replied 1 year ago.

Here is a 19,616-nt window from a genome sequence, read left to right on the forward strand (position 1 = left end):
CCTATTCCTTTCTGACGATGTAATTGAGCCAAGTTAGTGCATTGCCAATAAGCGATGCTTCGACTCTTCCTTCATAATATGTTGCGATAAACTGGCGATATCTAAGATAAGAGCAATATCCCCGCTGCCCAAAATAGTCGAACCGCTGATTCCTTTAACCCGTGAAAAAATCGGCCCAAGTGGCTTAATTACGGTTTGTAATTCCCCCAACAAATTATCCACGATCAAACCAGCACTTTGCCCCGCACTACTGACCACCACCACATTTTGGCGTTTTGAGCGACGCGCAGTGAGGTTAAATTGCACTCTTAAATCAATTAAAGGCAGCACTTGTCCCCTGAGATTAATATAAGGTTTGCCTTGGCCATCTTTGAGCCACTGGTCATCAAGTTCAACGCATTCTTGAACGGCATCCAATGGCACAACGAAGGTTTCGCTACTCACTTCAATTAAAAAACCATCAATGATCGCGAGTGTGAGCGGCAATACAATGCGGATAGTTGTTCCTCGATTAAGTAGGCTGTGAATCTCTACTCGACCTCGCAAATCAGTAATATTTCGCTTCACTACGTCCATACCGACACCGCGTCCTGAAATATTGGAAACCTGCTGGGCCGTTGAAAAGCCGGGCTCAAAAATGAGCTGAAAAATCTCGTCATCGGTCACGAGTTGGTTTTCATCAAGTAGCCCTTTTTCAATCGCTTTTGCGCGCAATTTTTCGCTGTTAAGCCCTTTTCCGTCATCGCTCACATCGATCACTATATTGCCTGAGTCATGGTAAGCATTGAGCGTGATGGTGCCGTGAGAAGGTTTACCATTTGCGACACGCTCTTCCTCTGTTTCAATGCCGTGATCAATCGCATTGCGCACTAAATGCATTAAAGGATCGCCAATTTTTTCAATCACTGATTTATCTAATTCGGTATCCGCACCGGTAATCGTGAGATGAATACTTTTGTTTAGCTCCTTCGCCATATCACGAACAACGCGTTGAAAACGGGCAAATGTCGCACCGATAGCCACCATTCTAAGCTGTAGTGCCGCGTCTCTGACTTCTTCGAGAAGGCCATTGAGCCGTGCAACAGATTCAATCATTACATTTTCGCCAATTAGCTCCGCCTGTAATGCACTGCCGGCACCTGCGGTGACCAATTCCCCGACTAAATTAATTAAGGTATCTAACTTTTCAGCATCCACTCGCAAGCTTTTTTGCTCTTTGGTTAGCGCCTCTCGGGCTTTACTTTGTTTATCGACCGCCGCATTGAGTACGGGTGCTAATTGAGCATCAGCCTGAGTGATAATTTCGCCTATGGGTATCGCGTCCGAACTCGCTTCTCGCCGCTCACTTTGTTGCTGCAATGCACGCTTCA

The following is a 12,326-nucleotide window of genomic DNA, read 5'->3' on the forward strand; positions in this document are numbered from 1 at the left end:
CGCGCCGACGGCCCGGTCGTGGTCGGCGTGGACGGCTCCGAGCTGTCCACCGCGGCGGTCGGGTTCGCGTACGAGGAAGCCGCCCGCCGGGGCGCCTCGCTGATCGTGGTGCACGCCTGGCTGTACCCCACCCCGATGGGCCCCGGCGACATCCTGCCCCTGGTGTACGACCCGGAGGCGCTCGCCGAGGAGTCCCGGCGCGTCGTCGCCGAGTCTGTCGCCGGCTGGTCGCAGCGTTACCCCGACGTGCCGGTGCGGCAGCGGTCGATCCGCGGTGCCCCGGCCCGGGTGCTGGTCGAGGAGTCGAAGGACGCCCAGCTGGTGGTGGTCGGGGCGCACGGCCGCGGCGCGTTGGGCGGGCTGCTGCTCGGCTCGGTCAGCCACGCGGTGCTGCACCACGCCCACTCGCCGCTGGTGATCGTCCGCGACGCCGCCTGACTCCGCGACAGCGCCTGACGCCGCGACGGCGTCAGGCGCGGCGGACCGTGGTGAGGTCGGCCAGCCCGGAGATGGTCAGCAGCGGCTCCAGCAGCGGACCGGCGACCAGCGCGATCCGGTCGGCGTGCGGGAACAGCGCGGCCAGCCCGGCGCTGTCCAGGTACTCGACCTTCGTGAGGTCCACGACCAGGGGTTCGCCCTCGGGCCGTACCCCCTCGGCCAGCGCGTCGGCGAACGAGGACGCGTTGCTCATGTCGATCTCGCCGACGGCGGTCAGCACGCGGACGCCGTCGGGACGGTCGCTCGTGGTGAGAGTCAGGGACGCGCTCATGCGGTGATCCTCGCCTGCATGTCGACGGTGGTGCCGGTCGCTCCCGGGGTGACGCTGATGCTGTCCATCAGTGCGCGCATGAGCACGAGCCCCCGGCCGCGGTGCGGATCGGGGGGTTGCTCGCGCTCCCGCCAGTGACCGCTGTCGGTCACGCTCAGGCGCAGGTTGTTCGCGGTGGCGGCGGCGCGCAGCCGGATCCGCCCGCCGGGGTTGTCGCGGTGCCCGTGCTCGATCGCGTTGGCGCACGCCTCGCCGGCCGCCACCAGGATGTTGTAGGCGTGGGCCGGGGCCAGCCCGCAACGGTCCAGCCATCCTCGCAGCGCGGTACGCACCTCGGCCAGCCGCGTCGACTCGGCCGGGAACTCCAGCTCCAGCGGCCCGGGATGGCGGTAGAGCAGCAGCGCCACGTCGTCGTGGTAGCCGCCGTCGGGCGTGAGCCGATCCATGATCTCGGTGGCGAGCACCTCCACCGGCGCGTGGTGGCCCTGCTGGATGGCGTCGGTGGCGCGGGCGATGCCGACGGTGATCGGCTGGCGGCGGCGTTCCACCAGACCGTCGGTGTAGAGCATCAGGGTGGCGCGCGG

Hello, I am wanting to know if there is any evidence of judges in Multnomah Co. or any county in Oregon requiring that the lender follow the terms laid out during a mediation hearing to earn a Certificate of Compliance, which is required by state law to proceed with a judicial foreclosure? Which helps me to be prepared for my Ex Parte (required for civil cased in Multnomah County) hearing this Friday. My lender has provided no details as to why they will not be able to proceed with a deed in lieu of foreclosure or a pre-approved short sale, as was agreed to. They just refuse to communicate with me or my housing counselor, so without a lawyer and not knowing how to properly present a case, I will be asking the presiding judge for a 90 extension of time with my motion to try stop their plans to file a default, which will happen after 11/27, since I was served with their 10-day notice of "Intent" to proceed. However, they can only take that next step, with a valid Certificate of Compliance, and mine expires on 12/8/15 (Chapter 88.010). So I am assuming, that if I can get past that date, then this will force them to back into the state required mediation program for a new Certificate, and then maybe this next time, they will act in good faith, so I can exercise the rights offered to me with Oregon's Foreclosure Avoidance Program, and HAFA.I just don't know if I have a good chance, and I don't really know how write up the Proposed Order correctly, so the Judge will sign it on Friday? The attorney I was assigned to by the Oregon Bar for a free 30 min. consult, could offer no specific details on if the Judges will work with people not trying to save their home from foreclosure with a modification for example, but with those that want to avoid that final step with the other alternatives that are allowed by law? The desire to stay in a home takes a priority, for the three that do pro-bono work, so they have never taken on the latter, and the Oregon Atty. General's office is overwhelmed with an array of compliance issues, but they only focus on those that want to stay in their homes, so in essence the law designed to help others, has been a bust!We didn't try a pre-approved short-sale first, although I offered that route of the deed in lieu failed, since they have to negotiate a buy-out on my 2nd lien with Chase, who in the past have given verbal agreements to the terms acceptable to Fannie Mae. So I want Nationstar to be required to grant me the short-sale option, if there is a clear reason as to why the deed in lieu won't work to their benefit, but they originally picked that option.It is super stressful going through the Foreclosure process (a moving target on move-out date), and no guarantee there will be a cash-for-keys option. And under Oregon law, I cannot vacate before the sale date has passed, or I can be sued for a deficiency judgment, and I am still responsible for my condo dues, which are $400/month. Since there is a 6 month waiting period for a Right of Redemption, it may not sell to a new party, and just be taken back by the lender, and then sometimes they are canceled at the last minute, but by law I am supposed to vacate by the sale date. But I don't trust Nationstar (they have lied so many times), so I believe they will be difficult to deal with and will not keep any promises they make on a possible cash-for-keys in that case, if I stay for short-time afterwards, so they can avoid eviction. While the other two options take a smaller hit on my credit rating, and help me to have some control over how and when I leave my property, which also helps with dealing with the added stress of grad school as I plan my move, and try to find a new job to cover higher cost of rent.I hope this all makes sense? Judicial Foreclosures are somewhat new in Oregon, so it has been hard to get good direction or find any clear answers for what has been published, and my housing counselor just seems to be fighting a losing battle going on these past 2 years with Nationstar. I have read that there can be some value in selling the Right of Redemption. This might turn into a positive benefit, if I allow them to proceed, since Chase is part of the Judicial Foreclosure for that 2nd lien. So with that debt gone, along with the likelihood that Condo prices in my location might go up in the next 6 months (the value may depend on the outcome of the April trial for the lawsuit that our association has against the plumbing contractor/supplier-reason they picked the deed in lieu Dec. 2014), then I might gain a higher return, than the cash-for-keys settlement. But even with that unpredictable option, I would still need an attorney to help with that process, if there is a cash buyer ready to go?Thanks for looking this over and I look forward to gaining some valuable knowledge, to have more confidence in presenting my case on Friday afternoon. Have a nice Thanksgiving, Linda